How is Cutaneous lymphoma treated at Miami Cancer Institute?

Our team has the experience it takes to diagnose your condition and provide the most effective treatments. Together, we can improve your symptoms — along with your confidence and quality of life.

We offer the full range of treatment options, including:

  • Topical medicines. Creams or gels applied to the skin include steroids to reduce inflammation and retinoids to slow skin cell growth. We also offer topical chemotherapy (chemotherapy cream), which kills cancer cells in the top layer of your skin.
  • Systemic medicines. Certain oral (taken by mouth), injectable and IV medications attack cancer cells inside your body or help calm your immune system. These include biologics, which slow or stop inflammation, and immunotherapy medicines that help your immune system fight cancer. We also offer traditional chemotherapy medicines that kill cancer cells.
  • Light therapy. With this treatment, also called phototherapy, we use ultraviolet (UV) light to kill the cancerous cells in your skin. This treatment works especially well because the cells that cause cutaneous lymphoma are sensitive to UV light.
  • Radiation therapy. Different types of radiation kill cancer cells. Many people with cutaneous lymphoma benefit from a type of radiation treatment called total skin electron beam therapy. With this procedure, we use a machine to send radiation beams to targeted areas of your skin.
  • Photopheresis. During this procedure, we remove blood from your body and treat it with a special medicine that’s activated by UV light. We expose the blood containing this medication to UV light, then return it to your body.
  • Stem cell transplant for severe cases of CTCL. This procedure targets stem cells (cells that help your body create new blood cells). We replace your cancerous stem cells — or stem cells damaged by cancer treatments — with healthy ones. These healthy new stem cells make your immune system stronger.
  • Clinical trials. We’re currently recruiting patients for clinical trials of new treatments for severe, refractory (hard to treat) CTCL.

The number of treatments and how often you’ll need them depends on several factors. These include the type of cutaneous lymphoma you have and whether or not it’s spread beyond your skin. We also assess the type and severity of your symptoms.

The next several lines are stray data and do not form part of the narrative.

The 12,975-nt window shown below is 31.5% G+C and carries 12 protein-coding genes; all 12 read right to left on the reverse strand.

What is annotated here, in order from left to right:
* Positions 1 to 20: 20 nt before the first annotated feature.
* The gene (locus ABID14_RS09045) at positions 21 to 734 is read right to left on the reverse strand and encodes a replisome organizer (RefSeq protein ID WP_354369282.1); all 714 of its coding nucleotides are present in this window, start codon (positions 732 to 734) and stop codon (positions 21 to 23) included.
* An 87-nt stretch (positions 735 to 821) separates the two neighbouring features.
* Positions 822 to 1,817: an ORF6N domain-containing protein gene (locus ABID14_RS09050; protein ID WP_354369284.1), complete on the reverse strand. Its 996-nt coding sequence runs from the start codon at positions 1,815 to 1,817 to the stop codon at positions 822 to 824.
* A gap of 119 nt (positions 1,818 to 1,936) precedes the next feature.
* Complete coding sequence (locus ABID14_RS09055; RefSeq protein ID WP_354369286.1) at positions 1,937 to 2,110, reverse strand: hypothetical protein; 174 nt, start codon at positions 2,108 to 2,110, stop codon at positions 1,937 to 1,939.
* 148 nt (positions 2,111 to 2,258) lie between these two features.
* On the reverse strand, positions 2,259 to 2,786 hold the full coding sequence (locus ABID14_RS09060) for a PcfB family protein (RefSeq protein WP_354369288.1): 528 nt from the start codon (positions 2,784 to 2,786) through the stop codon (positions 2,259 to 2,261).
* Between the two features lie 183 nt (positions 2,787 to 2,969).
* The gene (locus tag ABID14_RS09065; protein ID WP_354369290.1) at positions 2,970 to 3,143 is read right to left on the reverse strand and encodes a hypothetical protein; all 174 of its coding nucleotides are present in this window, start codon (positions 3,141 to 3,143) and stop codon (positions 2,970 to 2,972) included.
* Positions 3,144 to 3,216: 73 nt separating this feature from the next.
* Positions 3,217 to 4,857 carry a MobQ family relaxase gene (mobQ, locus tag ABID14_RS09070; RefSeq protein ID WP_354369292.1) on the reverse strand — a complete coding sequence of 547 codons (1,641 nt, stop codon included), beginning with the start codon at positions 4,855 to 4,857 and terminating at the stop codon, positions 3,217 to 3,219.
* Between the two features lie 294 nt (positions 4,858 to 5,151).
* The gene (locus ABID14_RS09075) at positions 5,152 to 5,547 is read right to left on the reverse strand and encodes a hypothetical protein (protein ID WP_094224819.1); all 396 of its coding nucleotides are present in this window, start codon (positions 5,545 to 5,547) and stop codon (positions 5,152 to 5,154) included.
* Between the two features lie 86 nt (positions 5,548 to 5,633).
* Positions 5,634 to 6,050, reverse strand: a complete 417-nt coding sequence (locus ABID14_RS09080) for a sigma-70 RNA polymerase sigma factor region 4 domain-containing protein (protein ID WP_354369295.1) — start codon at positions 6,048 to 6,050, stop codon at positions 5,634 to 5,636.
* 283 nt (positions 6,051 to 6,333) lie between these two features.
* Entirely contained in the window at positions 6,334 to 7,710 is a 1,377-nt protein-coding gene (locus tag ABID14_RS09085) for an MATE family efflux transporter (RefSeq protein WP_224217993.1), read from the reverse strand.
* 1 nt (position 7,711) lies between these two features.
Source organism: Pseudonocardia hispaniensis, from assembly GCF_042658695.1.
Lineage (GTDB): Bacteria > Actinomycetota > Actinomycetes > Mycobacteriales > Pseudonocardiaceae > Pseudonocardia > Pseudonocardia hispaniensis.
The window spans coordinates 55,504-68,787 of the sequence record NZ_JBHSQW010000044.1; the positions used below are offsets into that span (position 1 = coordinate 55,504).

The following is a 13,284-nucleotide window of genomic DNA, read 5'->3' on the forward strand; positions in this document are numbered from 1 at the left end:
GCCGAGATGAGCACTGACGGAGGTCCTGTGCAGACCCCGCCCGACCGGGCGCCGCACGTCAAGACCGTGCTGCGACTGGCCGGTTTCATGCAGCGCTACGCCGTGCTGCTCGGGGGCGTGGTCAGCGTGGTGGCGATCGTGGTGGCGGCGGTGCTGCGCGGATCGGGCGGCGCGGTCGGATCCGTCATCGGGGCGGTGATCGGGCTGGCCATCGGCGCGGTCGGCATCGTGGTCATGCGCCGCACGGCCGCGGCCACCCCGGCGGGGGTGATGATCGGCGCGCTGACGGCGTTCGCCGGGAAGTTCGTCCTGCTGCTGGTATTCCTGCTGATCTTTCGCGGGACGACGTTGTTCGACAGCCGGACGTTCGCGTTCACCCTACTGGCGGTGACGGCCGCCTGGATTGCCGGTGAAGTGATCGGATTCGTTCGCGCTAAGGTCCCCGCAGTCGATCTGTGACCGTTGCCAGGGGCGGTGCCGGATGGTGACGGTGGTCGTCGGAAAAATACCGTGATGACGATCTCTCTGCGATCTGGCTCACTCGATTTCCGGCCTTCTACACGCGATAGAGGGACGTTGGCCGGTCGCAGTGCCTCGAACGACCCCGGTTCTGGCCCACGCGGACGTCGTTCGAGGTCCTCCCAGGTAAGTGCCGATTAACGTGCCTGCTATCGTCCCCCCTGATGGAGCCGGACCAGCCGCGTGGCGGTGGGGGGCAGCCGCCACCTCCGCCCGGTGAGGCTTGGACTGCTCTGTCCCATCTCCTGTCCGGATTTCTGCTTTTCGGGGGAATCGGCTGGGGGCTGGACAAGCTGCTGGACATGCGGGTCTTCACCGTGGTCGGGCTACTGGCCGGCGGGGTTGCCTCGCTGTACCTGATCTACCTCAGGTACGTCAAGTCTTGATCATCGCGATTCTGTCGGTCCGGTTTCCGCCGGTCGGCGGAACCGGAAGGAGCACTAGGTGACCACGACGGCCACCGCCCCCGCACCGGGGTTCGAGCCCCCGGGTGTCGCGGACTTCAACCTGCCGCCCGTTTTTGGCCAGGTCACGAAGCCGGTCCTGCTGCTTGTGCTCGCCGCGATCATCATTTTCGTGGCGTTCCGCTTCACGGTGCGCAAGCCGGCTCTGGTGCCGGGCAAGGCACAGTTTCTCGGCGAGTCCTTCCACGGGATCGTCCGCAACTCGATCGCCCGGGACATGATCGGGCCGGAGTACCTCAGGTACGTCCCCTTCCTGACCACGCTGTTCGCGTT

For many patients, we start with frequent or aggressive treatments, then taper them down as symptoms begin to improve. Over time, you may shift to routine maintenance treatments that help keep your symptoms from flaring up.


Immunotherapy is an advanced cancer treatment that helps your body’s immune system fight cancer. It can be an effective way to treat blood disorders and is one of the most promising innovations available today for the treatment, cure and prevention of certain blood cancers like multiple myeloma, acute lymphoblastic leukemia, non-Hodgkin lymphoma and Hodgkin disease.

Blood and Marrow Transplantation

Bone marrow is the tissue inside your bones that produces red and white blood cells and platelets. If you experience a blood disorder, a bone marrow transplant, also known as a stem cell transplant, can be used to replace your damaged blood cells with healthy, blood-forming stem cells.

The Blood and Bone Marrow Transplantation program at Miami Cancer Institute at Baptist Health South Florida provides advanced treatment options to patients with blood cancers like leukemia, multiple myeloma, non-Hodgkin lymphoma and Hodgkin disease, or Hodgkin lymphoma.

Tumor Board

A multidisciplinary team of cancer experts including surgeons, medical oncologists, radiation oncologists, plastic reconstructive surgeons, pathologists, radiologists, genetic counselors, medical geneticists, social workers, patient navigators and clinical trials staff meet weekly to discuss select complex cases and determine the best course of care.

Clinical Trials

Clinical Trials

Miami Cancer Institute can provide access to clinical trials not widely available elsewhere. Clinical trials find new ways to treat and diagnose cancer and are ongoing. If an appropriate trial is available, we will talk to you about the benefits and risks.

Contact Us

For more information or a referral to our program, contact Gabbie Dill, R.N., or Carmen Carvajal, R.N., using one of the following options:

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